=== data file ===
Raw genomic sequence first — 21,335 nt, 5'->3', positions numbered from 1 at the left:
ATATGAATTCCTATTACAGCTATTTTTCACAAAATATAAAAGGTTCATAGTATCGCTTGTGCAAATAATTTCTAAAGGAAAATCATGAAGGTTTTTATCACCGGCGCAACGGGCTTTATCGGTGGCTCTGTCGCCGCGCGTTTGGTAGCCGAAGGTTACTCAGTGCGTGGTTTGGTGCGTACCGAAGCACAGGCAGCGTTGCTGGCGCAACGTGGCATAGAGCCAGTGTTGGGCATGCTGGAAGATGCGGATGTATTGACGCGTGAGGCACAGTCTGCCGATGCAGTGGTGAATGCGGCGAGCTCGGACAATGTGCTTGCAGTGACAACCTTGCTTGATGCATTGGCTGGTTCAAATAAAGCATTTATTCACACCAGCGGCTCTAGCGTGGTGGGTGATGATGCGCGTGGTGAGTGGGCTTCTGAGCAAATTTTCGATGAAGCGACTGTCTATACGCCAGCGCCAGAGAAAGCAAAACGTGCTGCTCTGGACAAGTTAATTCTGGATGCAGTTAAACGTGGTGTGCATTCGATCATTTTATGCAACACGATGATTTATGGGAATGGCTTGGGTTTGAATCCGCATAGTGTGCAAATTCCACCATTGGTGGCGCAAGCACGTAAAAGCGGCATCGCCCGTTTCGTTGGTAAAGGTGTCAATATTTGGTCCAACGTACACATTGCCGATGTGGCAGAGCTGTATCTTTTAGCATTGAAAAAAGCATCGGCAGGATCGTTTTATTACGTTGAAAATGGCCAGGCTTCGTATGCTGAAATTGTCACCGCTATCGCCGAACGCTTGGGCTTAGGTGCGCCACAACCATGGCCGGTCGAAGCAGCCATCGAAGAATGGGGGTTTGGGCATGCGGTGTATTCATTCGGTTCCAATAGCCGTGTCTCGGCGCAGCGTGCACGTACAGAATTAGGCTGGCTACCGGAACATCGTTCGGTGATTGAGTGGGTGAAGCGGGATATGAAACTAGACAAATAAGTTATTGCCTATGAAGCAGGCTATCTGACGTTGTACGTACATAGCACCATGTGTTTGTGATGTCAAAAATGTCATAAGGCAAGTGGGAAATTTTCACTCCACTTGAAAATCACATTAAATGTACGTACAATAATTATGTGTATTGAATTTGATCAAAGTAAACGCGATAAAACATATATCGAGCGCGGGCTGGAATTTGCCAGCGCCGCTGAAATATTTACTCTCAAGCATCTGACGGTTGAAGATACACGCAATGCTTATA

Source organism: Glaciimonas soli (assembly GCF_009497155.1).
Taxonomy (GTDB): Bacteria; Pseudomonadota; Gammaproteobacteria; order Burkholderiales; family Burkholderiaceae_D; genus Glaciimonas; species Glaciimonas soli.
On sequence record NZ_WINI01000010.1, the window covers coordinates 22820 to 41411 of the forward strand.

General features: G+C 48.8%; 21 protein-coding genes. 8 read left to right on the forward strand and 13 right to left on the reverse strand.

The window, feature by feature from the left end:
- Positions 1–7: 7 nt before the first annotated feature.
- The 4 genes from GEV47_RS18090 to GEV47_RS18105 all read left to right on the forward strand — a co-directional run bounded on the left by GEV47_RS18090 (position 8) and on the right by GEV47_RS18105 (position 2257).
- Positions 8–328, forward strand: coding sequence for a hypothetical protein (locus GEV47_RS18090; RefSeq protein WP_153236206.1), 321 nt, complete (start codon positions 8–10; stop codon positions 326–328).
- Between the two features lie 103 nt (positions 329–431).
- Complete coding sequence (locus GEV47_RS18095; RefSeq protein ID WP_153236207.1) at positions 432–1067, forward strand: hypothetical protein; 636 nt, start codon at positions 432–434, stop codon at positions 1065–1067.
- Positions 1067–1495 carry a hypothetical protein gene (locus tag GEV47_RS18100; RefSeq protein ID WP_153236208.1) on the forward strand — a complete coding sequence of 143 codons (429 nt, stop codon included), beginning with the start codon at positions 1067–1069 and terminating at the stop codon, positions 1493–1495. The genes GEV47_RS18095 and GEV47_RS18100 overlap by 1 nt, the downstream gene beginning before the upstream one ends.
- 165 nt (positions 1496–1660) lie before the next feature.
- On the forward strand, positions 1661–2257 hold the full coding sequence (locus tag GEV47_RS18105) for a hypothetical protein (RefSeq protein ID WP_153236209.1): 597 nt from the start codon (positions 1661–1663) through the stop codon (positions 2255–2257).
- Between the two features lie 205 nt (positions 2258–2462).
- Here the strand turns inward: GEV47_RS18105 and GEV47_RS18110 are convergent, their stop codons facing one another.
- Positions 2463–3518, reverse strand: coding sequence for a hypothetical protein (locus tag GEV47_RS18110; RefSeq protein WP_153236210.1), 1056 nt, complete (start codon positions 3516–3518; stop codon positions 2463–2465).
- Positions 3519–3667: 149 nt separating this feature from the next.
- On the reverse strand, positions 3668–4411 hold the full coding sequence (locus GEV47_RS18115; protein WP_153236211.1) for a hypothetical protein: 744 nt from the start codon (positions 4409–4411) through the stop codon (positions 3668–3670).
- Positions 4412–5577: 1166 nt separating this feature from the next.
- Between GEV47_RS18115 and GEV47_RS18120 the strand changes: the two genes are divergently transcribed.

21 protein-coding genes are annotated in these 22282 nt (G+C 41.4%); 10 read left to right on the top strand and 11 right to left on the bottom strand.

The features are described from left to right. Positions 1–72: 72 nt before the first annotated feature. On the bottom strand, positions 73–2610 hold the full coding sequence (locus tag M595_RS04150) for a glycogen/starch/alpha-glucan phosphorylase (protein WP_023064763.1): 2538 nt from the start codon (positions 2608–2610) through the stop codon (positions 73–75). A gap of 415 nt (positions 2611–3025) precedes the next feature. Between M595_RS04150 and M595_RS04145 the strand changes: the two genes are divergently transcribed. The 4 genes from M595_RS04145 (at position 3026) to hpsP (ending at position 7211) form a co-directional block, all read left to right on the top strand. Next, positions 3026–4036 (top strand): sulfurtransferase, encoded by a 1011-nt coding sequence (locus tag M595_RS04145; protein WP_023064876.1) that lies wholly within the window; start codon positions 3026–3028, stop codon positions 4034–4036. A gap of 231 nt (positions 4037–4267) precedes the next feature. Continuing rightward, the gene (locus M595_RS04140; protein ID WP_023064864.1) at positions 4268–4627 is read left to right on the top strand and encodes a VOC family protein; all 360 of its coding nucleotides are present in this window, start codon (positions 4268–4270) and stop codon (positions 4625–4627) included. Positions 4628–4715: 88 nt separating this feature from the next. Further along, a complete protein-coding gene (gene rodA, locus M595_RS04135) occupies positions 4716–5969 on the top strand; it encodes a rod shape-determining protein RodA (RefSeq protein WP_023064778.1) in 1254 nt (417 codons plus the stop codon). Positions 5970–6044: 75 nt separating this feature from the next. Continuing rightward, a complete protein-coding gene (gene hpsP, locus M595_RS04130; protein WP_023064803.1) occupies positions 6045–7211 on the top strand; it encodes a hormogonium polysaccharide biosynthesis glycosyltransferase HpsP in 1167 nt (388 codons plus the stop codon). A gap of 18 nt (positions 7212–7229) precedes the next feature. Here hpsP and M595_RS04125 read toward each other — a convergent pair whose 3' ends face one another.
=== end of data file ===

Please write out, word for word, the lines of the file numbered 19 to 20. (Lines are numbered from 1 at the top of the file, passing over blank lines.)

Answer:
- Positions 3519–3667: 149 nt separating this feature from the next.
- On the reverse strand, positions 3668–4411 hold the full coding sequence (locus GEV47_RS18115; protein WP_153236211.1) for a hypothetical protein: 744 nt from the start codon (positions 4409–4411) through the stop codon (positions 3668–3670).